- 1Persuade (an unwilling person) to do something by using force or threats: they were coerced into silenceMore example sentences
- Once she is coerced into signing adoption papers, she's bundled out of the way and into the convent to save her parents further humiliation.
- His client still insists that she was coerced into committing the blackmail offences by her co-defendant.
- Despite repeated warnings from the police and the relatives about not letting strangers in she was just coerced into it.
- 1.1Obtain (something) by using force or threats: their confessions were allegedly coerced by tortureMore example sentences
- Those detained face beatings and other forms of torture, aimed at coercing confessions or information about rebel forces.
- So I guess I can rule out the possibility of coercing a drunken confession about how much you love me?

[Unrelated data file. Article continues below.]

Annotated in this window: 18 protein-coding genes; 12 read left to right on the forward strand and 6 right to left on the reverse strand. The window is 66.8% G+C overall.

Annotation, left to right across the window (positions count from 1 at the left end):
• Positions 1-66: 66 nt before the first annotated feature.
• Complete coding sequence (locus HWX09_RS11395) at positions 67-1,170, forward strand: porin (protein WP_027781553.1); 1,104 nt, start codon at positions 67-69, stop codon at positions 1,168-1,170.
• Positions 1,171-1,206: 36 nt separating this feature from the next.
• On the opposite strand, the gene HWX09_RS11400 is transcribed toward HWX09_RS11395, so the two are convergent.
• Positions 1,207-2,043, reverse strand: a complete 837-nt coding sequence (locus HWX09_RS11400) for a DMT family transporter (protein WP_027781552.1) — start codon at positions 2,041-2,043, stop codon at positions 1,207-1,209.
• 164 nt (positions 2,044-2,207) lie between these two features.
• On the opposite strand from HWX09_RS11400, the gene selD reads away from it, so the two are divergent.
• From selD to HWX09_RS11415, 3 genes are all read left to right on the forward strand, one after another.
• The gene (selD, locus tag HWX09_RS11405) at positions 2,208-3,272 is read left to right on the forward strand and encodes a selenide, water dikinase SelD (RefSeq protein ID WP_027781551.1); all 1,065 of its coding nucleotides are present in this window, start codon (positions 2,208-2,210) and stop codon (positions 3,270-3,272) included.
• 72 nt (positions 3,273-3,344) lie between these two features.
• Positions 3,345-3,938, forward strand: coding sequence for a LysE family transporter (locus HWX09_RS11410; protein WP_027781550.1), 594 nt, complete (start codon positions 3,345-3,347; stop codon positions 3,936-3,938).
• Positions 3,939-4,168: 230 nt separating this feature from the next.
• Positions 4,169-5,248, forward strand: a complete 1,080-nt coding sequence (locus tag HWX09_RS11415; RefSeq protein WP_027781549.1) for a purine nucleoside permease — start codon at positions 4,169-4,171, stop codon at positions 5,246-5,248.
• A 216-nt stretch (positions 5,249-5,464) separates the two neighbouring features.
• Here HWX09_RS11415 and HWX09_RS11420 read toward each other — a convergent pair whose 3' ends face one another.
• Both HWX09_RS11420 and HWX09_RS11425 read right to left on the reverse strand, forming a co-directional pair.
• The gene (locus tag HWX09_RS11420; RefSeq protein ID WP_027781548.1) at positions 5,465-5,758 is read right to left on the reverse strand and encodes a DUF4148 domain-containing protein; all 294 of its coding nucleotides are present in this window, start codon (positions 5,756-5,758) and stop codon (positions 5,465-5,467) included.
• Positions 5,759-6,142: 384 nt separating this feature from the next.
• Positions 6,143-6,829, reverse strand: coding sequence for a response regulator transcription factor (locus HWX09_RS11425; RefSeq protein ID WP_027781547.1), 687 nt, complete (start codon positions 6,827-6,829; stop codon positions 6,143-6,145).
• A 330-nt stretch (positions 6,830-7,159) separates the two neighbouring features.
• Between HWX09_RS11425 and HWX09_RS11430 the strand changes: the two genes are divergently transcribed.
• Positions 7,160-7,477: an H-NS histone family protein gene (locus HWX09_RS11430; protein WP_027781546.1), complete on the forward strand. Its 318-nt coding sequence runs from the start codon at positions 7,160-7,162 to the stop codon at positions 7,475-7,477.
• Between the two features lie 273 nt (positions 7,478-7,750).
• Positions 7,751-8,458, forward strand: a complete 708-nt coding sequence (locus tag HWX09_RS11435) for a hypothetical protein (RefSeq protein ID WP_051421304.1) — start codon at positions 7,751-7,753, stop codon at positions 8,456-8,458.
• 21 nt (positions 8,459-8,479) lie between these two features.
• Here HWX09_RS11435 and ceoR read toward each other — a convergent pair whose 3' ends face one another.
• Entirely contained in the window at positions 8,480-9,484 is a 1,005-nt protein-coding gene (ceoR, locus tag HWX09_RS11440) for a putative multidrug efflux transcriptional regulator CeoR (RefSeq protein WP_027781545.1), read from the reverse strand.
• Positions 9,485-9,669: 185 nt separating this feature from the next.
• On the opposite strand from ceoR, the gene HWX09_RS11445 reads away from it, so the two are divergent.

- The alleged intention was to coerce privatisation of the national oil company into the hands of the foreign investor group.
- More example sentences
- When one is weak and the other strong, when one is coercible by virtue of this weakness and the other holds all the cards, competition inevitably becomes exploitation.
- There can surely no longer be any justification for a law that treats wives as being more coercible than unmarried women.
- A person already in jail is not shocked and coercible as someone newly arrested might be.
late Middle English: from Latin coercere 'restrain', from co- 'jointly, together' + arcere 'restrain'.